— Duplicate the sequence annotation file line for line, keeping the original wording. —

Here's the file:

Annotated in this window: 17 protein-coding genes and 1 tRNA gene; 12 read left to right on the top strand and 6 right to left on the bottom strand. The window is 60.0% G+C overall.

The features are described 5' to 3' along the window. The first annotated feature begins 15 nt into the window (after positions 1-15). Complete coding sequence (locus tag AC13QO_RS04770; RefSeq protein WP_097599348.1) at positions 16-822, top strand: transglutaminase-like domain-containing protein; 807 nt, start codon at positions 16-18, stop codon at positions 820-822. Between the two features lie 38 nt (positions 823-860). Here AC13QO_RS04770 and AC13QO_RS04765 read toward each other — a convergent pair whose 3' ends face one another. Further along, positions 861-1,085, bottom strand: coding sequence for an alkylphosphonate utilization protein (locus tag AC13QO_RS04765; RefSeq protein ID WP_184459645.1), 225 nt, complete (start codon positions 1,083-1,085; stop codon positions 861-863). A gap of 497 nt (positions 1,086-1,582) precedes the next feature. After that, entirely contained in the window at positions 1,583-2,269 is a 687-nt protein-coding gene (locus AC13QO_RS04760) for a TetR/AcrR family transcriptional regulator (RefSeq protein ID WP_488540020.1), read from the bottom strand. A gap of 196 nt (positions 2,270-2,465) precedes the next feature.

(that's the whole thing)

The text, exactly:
Annotated in this window: 17 protein-coding genes and 1 tRNA gene; 12 read left to right on the top strand and 6 right to left on the bottom strand. The window is 60.0% G+C overall.

The features are described 5' to 3' along the window. The first annotated feature begins 15 nt into the window (after positions 1-15). Complete coding sequence (locus tag AC13QO_RS04770; RefSeq protein WP_097599348.1) at positions 16-822, top strand: transglutaminase-like domain-containing protein; 807 nt, start codon at positions 16-18, stop codon at positions 820-822. Between the two features lie 38 nt (positions 823-860). Here AC13QO_RS04770 and AC13QO_RS04765 read toward each other — a convergent pair whose 3' ends face one another. Further along, positions 861-1,085, bottom strand: coding sequence for an alkylphosphonate utilization protein (locus tag AC13QO_RS04765; RefSeq protein ID WP_184459645.1), 225 nt, complete (start codon positions 1,083-1,085; stop codon positions 861-863). A gap of 497 nt (positions 1,086-1,582) precedes the next feature. After that, entirely contained in the window at positions 1,583-2,269 is a 687-nt protein-coding gene (locus AC13QO_RS04760) for a TetR/AcrR family transcriptional regulator (RefSeq protein ID WP_488540020.1), read from the bottom strand. A gap of 196 nt (positions 2,270-2,465) precedes the next feature.